When we first moved to Fairbanks I found frustration in not having the selection of cooking ingredients that were so easily accessible in Washington. Another issue was the fact that the grocery stores on our side of town seem to be even more limited in their selection. There was a certain incident in the east end Fred Meyer when exasperated I proclaimed, "I suppose we aren't supposed to eat tofu on this side of town either". Poor David could do nothing but shake his head. Over time I have adapted to these issues by ordering specialty food online (mostly spices) and learning to cook a lot of items from scratch, a journey I have shared here. My trips to the grocery store are now mostly limited to the basics of flour, sugar, milk, butter, etc...
Still, all the grocery stores in town are not equal. One has a fairly decent selection of natural foods and some specialty items as well. Now, it is still a chain store and not my usual place to shop as it is significantly more expensive. Once a month I stop by just to see if there is anything I am missing. I usually pick up some organic breakfast sausages and a few Izze sodas. During my last trip I was surprised to find a bag of orecchiette on the shelves. I remember that I had been looking for this pasta a while back, but couldn't remember why. I picked up a bag anyway and still have not figured it out. The problem with limited supplies is that by the time you find them you can't remember what you wanted them for. I decided to serve them with Vodka Cream sauce that I had also made a while back for our ricotta gnocchi. This time I was out of shallots and used 1/3 cup of onion instead and it was still just as good. I like the simple indulgence of this sauce.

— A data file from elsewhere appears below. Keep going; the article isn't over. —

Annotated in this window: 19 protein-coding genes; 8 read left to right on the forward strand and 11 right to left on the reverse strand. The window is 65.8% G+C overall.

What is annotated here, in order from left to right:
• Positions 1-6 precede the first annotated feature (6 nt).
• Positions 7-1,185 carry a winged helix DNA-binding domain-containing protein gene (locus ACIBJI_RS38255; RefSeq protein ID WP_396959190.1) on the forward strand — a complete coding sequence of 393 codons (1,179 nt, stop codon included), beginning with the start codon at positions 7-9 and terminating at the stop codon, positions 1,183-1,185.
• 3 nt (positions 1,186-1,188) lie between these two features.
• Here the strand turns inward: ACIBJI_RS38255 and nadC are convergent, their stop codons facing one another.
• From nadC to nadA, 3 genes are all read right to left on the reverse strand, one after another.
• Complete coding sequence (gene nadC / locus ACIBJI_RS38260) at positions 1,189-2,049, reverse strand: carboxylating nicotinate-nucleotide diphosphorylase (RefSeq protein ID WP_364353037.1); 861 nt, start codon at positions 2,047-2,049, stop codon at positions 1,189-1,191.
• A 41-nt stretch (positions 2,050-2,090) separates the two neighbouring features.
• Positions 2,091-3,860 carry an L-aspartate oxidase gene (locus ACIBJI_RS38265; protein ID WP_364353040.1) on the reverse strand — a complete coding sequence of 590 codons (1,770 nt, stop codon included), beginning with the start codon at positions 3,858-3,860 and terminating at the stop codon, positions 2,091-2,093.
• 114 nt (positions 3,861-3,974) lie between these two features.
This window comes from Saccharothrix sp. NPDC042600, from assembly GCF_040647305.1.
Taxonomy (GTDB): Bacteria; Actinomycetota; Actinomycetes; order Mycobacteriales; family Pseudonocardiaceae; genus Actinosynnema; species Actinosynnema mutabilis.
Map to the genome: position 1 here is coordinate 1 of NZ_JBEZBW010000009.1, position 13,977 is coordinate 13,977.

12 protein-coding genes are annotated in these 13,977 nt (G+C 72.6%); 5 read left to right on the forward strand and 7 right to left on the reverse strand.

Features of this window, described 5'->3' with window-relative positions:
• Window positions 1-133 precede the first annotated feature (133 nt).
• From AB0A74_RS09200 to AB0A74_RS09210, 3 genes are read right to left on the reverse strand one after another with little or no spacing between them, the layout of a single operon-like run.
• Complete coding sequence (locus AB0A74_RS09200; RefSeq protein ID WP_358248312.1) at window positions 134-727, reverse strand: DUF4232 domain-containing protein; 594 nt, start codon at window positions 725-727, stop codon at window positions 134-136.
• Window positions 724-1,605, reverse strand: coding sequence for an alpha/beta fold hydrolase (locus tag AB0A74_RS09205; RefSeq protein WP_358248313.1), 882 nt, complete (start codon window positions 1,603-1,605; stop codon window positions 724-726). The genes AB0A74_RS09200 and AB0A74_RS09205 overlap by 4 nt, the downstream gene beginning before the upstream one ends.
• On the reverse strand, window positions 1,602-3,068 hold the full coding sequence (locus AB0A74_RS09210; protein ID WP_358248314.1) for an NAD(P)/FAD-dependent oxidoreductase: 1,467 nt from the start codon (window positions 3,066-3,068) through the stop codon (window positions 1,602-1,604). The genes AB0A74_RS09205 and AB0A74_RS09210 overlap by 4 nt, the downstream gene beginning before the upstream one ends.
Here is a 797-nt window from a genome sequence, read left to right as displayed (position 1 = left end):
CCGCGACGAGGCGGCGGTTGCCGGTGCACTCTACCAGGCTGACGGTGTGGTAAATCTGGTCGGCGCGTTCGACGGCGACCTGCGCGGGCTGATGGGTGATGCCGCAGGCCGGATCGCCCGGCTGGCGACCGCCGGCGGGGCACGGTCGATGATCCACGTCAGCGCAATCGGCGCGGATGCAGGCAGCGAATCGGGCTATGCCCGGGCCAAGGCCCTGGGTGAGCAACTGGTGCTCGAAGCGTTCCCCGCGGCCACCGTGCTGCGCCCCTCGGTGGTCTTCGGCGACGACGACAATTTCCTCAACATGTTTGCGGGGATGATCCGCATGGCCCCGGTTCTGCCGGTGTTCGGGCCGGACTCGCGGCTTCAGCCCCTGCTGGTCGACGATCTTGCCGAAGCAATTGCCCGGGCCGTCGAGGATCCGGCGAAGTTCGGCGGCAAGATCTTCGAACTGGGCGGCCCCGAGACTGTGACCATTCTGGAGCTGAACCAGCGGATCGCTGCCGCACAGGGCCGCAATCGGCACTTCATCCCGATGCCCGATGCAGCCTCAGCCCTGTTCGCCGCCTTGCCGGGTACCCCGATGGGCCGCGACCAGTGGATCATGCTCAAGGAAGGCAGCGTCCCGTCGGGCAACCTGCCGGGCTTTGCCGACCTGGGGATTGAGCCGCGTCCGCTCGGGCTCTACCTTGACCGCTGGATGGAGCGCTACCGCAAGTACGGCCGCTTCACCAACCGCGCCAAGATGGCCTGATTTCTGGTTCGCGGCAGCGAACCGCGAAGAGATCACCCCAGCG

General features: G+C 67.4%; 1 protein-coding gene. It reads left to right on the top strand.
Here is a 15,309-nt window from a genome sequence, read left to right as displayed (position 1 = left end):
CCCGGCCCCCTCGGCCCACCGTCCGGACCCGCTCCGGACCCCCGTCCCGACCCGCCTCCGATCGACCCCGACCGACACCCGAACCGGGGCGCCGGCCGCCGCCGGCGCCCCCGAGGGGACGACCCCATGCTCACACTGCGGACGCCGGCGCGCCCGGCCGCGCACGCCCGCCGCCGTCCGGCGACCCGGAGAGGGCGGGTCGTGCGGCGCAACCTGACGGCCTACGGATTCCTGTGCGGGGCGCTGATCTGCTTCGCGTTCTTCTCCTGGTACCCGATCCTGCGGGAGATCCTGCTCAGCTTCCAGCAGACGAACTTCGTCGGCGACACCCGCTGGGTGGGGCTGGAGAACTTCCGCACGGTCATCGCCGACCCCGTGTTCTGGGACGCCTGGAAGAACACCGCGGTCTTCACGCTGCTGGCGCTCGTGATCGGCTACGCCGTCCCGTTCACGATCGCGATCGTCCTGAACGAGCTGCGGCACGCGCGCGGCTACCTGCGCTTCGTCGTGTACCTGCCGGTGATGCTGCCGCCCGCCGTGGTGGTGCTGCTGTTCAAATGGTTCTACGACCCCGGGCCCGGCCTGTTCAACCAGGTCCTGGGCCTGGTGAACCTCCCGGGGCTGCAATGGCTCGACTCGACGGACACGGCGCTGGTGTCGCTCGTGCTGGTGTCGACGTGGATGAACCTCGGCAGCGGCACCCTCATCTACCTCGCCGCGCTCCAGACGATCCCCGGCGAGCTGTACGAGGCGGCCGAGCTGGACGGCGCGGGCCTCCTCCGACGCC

*Where's the recipe you ask? I have decided unless I am presenting a truly unique recipe, I will just give you the link or reference the book it came from. I feel it is fair to give the credit where it belongs and quite frankly will save me some time and hopefully enable me to post more often.

Thursday, September 3, 2009

Blueberry Muffins

I wanted to bake a cake, but blueberry muffins will have to do. Summers in Alaska are so crazy, I now understand why I didn't start this blog until September 3rd last year. Yes, today is the one year anniversary of Arctic Garden Studio. Well, the first post anyway. Despite the slow posting lately I have not given up on it. A while ago someone asked how I manage to keep going with my two blogs. How it works for me is that I don't give myself any requirements or deadlines. I post when I want to and try not to stress out about it too much. There are times when the food and creativity flows and I post every day. Other times I am just too busy, so I let it go. I am thankful for all the wonderful folks I have met through the blog, but I try not to concern myself too much with my readership numbers. I try to think of you all like good friends who wouldn't hang up on me if I hadn't called you for a month. You are certainly the reason I continue to post.